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Wednesday, 25 August 2021

Newly-applied street parking bill gets social backlash

A newly-implemented bill regulating street parking is getting backlash on social media after it came into effect in Cairo, Giza this month. The law’s executive regulations, passed earlier this year, and designed to “restore traffic discipline” — have been met with criticism on social media following their implementation this month across six neighborhoods in Cairo, and in Dokki in Giza. The backlash forced the Local Development Minister to respond, saying in a statement yesterday that any flaws in the pilot application of the regs, as well as legislative stipulations to regulate the job of a ‘sayes’ (street parking attendants), would be rectified.

Where is the law in effect? Abdeen, Downtown Cairo, and Sayeda Zeinab, as well as some areas of Dokki in Giza. It will roll out to other areas and governorates at a later stage

What’s the fuss about? Critics say that the law stipulates monthly parking fees of up to EGP 300 for the right to park on residential streets on which they reside — a condition that has been criticized by some who argue they should not be charged to park on their own roads. While non-compliance penalties also apply, the new parking fees were deemed expensive by others, who argued that the law would add to the cost of living in Egypt, which has already been on the rise.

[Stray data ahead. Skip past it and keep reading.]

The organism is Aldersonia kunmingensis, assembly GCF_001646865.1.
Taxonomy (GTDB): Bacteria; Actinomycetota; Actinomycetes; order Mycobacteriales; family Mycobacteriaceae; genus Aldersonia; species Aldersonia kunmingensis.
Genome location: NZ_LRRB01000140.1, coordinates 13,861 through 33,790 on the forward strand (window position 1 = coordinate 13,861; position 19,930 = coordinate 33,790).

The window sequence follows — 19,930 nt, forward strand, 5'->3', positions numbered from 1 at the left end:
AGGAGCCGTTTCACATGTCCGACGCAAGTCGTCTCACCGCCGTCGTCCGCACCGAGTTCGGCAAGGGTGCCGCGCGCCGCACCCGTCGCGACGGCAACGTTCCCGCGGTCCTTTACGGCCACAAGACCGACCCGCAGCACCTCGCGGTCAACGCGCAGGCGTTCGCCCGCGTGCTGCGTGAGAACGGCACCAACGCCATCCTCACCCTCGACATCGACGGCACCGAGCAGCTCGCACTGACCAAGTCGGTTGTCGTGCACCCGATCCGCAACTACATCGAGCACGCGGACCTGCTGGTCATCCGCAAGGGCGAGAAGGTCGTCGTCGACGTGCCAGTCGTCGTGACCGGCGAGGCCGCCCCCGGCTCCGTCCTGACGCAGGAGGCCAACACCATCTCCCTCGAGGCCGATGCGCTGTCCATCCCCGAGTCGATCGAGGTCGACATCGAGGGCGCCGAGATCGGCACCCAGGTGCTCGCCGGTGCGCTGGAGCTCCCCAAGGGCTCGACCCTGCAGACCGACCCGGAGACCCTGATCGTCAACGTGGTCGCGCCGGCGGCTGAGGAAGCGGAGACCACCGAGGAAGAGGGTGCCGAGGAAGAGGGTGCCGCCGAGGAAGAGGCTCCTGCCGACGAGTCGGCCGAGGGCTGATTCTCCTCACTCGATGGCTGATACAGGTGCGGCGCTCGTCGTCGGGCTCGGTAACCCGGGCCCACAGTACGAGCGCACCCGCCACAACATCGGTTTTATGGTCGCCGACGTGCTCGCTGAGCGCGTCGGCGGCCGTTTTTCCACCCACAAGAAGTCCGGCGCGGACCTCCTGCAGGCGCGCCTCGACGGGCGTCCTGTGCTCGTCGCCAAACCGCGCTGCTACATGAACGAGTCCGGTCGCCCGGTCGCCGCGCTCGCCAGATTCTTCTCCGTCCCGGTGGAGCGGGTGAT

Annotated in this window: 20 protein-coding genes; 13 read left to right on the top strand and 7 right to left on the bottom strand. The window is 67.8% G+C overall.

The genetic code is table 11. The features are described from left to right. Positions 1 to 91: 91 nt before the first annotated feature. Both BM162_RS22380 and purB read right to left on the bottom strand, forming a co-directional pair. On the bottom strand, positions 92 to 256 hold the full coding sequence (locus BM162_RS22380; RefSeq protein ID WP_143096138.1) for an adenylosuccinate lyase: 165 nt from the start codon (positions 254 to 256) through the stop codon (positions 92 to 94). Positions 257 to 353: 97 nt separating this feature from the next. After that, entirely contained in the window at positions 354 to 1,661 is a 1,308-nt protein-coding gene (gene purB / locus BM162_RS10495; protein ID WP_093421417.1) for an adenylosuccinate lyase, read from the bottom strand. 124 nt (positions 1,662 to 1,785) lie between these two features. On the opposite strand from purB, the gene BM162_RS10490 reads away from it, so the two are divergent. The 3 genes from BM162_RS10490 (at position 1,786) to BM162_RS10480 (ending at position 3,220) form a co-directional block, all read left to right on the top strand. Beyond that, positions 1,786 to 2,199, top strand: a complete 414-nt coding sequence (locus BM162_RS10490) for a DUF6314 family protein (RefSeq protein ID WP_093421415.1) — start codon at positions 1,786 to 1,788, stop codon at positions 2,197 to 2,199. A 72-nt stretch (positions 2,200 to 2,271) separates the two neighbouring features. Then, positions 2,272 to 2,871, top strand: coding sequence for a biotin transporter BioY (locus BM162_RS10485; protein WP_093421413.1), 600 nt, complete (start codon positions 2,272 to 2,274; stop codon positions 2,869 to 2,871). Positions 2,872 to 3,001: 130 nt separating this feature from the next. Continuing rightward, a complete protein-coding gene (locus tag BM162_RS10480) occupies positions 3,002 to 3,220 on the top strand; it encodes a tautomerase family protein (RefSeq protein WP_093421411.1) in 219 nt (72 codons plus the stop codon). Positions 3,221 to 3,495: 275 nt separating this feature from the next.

The gov’t say there’s nothing to be worried about, it’s just a pilot trial: The new list (pdf) of parking fees are preliminary and are still subject to revision — the government is testing the waters and assessing whether or not some regulations need to reworked, Local Development Ministry spokesperson Khaled Kassem told Al Hayah Al Youm (watch, runtime: 5:48) last night.

And there’s no one-size-fits-all solution: Under the bill, committees in governorates will be set up to organize street parking, determine ticket pricing based on the income levels in each area, as well as choose the streets where parking is allowed, and the car count, Kassem explained, noting that a company dedicated to hiring parking attendants would also be established. You can read the regulations in full here (pdf).

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